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Dem House candidates call for public investments

Two Democrats vying for the chance to contend with Congressman Tom McClintock, R-Elk Grove, for his 4th District U.S. House seat introduced their campaigns Thursday to the Calaveras County party faithful.

Will Moore, a retired construction worker from Valley Springs, and Jack Uppal, a retired technical executive from Lincoln, spoke and took questions from about three dozen in attendance at the Calaveras County Democratic Central Committee Winter Social at the Jenny Lind Veterans Memorial Hall.

    Attendees were supportive of public investment in infrastructure, particularly high speed rail, in their comments and questions, and the candidates kept coming back to the topic time and again as well.
    Moore said government is the only entity interested in such projects that bring long-term economic benefit as opposed to short-term profits.
    “The powerhouses I built are still generating electricity. Truckers are still using the highways I helped to construct,” he said, offering an example. “Those are investments I say that have legs and pay off over time.”
    Specific to high-speed rail, Moore said there had been opposition to the Bay Area Rapid Transit system when he was surveying its eventual route in 1964 just as there is to today’s plan to link California’s largest population centers on a track that traverses the Central Valley.
    “That system has continued to expand and so will high-speed rail,” Moore said.
    Uppal said he can support high-speed rail or another investment of transportation funds with a similar economic impact, perhaps a study on how to get automobiles to achieve 100 miles-per-gallon fuel efficiencies.
    He twice referred to the U.S. space program as government spending that spun off entire industries and paid off in the long run.
    The two men come from very different backgrounds.
    Moore, 73, grew up in the New Deal era on Michigan’s Upper Peninsula. His family farmed and harvested timber on land they bought in part with money earned from public works projects, and there he learned the trade skills he used throughout his career.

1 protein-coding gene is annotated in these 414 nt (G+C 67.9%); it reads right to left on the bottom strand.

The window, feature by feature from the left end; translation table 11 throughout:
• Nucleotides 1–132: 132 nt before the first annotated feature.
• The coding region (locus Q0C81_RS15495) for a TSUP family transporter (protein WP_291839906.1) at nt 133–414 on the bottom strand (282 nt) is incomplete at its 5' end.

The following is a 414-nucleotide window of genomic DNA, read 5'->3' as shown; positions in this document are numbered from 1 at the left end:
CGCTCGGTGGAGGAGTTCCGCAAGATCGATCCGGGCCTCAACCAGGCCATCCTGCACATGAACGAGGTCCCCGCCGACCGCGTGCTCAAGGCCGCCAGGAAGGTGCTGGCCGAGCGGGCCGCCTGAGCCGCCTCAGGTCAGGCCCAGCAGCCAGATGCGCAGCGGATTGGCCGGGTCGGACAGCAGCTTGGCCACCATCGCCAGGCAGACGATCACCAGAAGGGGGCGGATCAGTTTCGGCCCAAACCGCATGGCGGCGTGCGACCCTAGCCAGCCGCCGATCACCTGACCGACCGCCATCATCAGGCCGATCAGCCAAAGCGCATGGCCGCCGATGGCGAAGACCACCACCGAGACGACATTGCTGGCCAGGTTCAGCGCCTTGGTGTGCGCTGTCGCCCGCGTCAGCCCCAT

Uppal, 57, moved to Minnesota from his native India at age 7. His family lived mostly on his father’s small graduate school stipend. He credits his public school secondary and undergraduate education in Minnesota and New York for helping him to achieve the American dream.
    Both men took aim at Republicans in the House for supporting corporate interests.
    Uppal said tax cuts will not inspire companies to create jobs.
    “You hire people because of demand for your product, and who is buying that product? It’s the middle class,” he said. “You don’t need to stimulate business. You need to stimulate the middle class who buy products to create jobs.”
    “These guys are trying to privatize our government,” Moore said. “They want to turn the whole thing over to crooks who are too big to jail.”
    He believes Social Security is under Republican attack because it is a successful example of big government.
    “They’re trying to break it because it is working too well,” Moore said. “They believe … by God, socialism can’t work or they’ll destroy it and that’s what they’re doing.”
    Moore called out McClintock as “an all-around road block” to Obama administration efforts to improve the economy and a Wall Street crony.
    He also sought to differentiate himself as a blue-collar alternative to McClintock or Uppal.
    “I’m not a politician. I’m a hard hat,” Moore said, donning a white construction helmet. “Jack Uppal is a decent and honorable man with good intentions. But he’s a corporate executive. He represents corporate principles and economic ideas. He doesn’t represent the workers.”
    Uppal, responding to a question from a public employee about government worker pensions, sought to assure the audience that he will represent working people.
    “What was promised (has) to be honored and I wouldn’t do anything to stop that,” Uppal said of benefits for current workers.
    He said the problem lies with upper-echelon government officials and practices like pension spiking.
    “Those need to be addressed because they give every other pension a bad name,” Uppal said.
    Whereas Moore targeted his appeal to working-class laborers, Uppal went more for stopping contraction of the middle class and shoring up diminishing access to higher education.
    “I’m running because I am tired of seeing people like my stepdaughter in Massachusetts working harder and falling further and further behind,” Uppal said.
    Near the end of the evening, the audience heard from another local Democrat who is considering adding his name to next year’s ballot.
    Arnold substitute teacher Mark Boyd, who has interned with Assemblyman Jim Beall, D-San Jose, said he may announce his candidacy for Assembly next month, especially if no other Democrat wants to oppose Republicans Rico Oller and Frank Bigelow.
    “I’m kind of waiting for the stars to all line up,” Boyd said. “If another Democrat stands up that I think can win, I’ll be right behind them. It’s not right to let the Republicans take the seat without a challenge.”

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